If anyone would like to actually do more on the summaries, lets talk.

  10. Before discovering this website, I thought I had invented the idea of presenting all new knowledge in an accessible format. I am working on a book to spell out how to do this. Do you have specific guidelines for presentation that covers the summaries and the remainder of the publications (concepts, methods, data, conclusions)? Yes, let’s talk!

  11. William – not sure if you are responding to me or to Chris but I’ll answer anyway. I just posted a comment on Chris’s follow up blog post where he gives it a try. I included a link to a sample of our tool for that same example. Its just a start. Take a look.

  12. I would like to see what you have developed, but I can’t find it in the blog – can you direct me to a specific posting? I can also send you an one-page overview of my proposal if you provide me an e-mail address.

  13. William & Michael- thank you both for your thoughtful ideas and willingness to contribute, in terms of comments on this post, and in ways to continue to the discussion. Fundamentally, there are many different approaches towards making primary research more accessible – the mapping idea is really interesting, and will probably work well for some disciplines. Let’s keep the discussion moving forward. I will find some time today to look int detail at the meaning-map and connect later about this! THANKS!

  14. Chris, thanks for starting this discussion and for your clarity in doing it. I hope I can help. I agree that the simple language summary is one possible solution here and there are others. We could set up a place to talk online; there are many ways to do this and exchange thoughts and documents, etc. Yammer is one, Prezi is another and there are others. Is there a place used by scientists for discussion, idea and document sharing? Should be. Sorry not to just include my email here but doing so will open you to tons of spam. Find it on my LinkedIn profile or under Techtel.com.

  15. Excellent post – thanks for sharing. As a PR specialist I often work with researchers and scientists on complex stories – when I tried to drill down to plain language summaries I was sometimes accused (gasp) of dumbing down great work. Nothing could be further from the truth -my job was to make sure we could connect with a variety of audiences who cared but could use some jargon free information. Thx again

  16. Thanks Robyn – sometimes when jargon is removed the writing is perceived as being ‘dumbed down’ – but I’m with you – the pay-off is HUGE if writing can be more accessible – the broadest audience possible should be the goal!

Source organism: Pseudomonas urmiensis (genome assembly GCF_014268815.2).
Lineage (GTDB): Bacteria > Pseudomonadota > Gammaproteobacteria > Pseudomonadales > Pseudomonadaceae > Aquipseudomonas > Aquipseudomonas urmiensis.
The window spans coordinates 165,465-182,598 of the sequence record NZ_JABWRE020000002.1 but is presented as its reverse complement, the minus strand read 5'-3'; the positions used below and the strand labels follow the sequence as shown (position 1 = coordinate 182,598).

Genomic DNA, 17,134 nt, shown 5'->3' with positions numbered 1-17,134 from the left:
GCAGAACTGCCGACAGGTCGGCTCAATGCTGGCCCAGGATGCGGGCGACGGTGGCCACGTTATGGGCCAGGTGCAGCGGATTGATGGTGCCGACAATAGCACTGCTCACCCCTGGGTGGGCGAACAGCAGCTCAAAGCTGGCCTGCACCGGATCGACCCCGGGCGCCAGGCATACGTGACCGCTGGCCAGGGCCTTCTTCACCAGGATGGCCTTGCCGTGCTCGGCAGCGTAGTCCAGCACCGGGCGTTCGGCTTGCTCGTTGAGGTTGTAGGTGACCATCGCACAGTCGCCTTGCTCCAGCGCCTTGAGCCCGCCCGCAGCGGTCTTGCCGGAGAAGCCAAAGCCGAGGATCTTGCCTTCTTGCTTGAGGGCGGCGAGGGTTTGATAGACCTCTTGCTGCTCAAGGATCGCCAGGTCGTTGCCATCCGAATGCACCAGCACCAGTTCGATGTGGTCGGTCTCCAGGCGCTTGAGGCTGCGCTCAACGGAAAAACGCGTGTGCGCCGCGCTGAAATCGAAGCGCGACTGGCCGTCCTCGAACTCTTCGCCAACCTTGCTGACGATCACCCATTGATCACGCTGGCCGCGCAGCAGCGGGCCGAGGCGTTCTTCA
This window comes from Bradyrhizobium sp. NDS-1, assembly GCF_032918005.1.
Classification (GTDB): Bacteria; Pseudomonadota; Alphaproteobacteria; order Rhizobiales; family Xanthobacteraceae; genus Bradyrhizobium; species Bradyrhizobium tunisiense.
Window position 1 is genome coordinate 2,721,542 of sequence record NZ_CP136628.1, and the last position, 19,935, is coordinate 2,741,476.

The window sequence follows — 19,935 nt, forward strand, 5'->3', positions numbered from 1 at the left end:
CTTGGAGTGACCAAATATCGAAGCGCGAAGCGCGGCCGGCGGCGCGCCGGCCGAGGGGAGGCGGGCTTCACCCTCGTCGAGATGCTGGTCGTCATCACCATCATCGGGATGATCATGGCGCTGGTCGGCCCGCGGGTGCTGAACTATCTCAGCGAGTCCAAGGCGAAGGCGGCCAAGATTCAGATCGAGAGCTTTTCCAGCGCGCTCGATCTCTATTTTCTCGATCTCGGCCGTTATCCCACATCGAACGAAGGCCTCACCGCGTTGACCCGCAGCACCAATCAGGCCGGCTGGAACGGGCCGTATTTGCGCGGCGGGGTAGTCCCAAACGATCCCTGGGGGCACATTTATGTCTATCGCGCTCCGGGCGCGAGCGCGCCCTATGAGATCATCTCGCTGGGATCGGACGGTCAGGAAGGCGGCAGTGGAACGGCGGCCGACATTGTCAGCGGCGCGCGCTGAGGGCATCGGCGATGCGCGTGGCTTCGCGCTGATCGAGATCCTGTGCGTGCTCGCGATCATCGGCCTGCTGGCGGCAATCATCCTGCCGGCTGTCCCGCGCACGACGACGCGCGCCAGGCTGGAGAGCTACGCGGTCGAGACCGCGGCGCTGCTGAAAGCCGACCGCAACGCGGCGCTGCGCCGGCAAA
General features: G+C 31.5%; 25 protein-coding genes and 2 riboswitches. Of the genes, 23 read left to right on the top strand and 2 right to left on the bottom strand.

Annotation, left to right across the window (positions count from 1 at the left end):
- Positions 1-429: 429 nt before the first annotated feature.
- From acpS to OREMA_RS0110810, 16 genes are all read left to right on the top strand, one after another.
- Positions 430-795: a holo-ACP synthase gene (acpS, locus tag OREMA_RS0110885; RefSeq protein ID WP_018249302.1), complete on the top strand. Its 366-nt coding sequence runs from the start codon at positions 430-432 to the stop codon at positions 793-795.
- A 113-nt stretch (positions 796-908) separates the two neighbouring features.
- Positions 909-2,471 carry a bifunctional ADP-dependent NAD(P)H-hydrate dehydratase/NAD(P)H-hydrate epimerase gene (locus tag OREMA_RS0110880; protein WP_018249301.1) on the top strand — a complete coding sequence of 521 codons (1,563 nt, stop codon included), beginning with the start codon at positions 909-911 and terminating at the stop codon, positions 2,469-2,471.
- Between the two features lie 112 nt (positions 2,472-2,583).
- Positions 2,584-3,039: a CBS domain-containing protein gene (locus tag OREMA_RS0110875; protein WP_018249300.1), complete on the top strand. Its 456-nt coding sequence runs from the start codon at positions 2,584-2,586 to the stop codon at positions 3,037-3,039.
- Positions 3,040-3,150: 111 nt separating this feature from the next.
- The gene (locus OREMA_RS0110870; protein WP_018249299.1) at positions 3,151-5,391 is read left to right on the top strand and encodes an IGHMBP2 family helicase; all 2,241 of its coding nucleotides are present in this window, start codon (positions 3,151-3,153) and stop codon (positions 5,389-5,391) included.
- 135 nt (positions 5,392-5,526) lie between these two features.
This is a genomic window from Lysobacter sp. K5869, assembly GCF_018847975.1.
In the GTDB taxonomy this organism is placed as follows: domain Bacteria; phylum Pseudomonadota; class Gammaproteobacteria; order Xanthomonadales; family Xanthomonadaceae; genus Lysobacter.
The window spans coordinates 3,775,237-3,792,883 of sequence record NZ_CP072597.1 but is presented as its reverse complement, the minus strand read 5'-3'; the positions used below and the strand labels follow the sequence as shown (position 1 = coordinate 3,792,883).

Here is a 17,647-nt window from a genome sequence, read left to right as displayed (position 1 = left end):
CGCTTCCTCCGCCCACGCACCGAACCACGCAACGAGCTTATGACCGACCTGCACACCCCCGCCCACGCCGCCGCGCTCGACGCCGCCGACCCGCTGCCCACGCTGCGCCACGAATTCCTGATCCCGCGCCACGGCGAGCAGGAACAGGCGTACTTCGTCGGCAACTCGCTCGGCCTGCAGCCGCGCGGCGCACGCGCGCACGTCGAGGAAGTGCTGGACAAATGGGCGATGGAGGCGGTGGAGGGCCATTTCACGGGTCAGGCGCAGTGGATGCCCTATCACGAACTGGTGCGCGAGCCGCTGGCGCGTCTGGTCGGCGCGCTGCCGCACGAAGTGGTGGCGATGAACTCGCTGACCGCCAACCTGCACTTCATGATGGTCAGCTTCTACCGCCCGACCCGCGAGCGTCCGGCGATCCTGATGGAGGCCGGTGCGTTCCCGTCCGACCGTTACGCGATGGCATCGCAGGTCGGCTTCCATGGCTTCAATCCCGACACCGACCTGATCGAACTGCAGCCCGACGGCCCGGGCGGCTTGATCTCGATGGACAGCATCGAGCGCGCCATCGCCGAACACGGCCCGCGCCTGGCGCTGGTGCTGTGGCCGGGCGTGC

17. Good points on jargon. By definition, jargon (as opposed to fluff, or hype) is words and concepts that are specific to the field and so wont be understood readily by those outside the field. So it has to either go or be defined. The bigger issue that we have found is that meaning to the audience comes from recognition in terms they already know. That’s why analogies and examples work well. First of all, get the basic idea across then add detail as appropriate for the purpose you are trying to achieve. I’ve talked to a surgeon who noted that what he says to a patient or family member is different from what he says to the surgical team.

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  19. Thanks for the link – I downloaded the flow diagram. Here is a reference to an alternative – perhaps you have heard of it. A piece of freeware called
    Bullfighter is available on the Internet, It will attach itself as an add-on to Microsoft Word, and scan and assess any document as to its readability. The more “bull” in the document (long words, long sentences, long paragraphs, etc.) the poorer the score. To improve a score, go throught the document and use shorter words,shorter sentences, shorter paragraphs, etc.), and in the process the document becomes more readable. I have tried it, and with good results

  20. William – I use Bullfighter to get a fast ‘proof’ there is something wrong when I read something and know its bad either because of jargon or long, convoluted sentences, etc. But fixing those things are just a start. There are two – at least – objectives for scientists: 1. communicating what you mean so it is correctly reconstructed in the mind of the receiver; and 2. having that receiver think or act on it as you intended so that it has the desired impact. Getting your meaning across is effective for a merely communication objective. Getting your intent accomplished is effective for a broader objective, for example, save whales, increase biodiversity, support research, or for students to develop a sense of wonder and curiosity.
    I think scientists have to not only make sure others understand what they are saying, but also that others support and/or use their research and its results. Impact or outcome is the objective, not just getting a concept from one mind to another. Scientists should realize that this is the same for all communication. Seems to me that most of the strategies for better communicating that are taught are to help get the meaning from you to another person, but don’t do much to make it relevant and helpful to that person. That’s another issue. But scientists, unlike PR people who communicate, often have relevant and interesting things to say, which puts them way out front in the so what dept. Anyone want to pursue this? Argue with me? Add to it? Change it? I’m ready.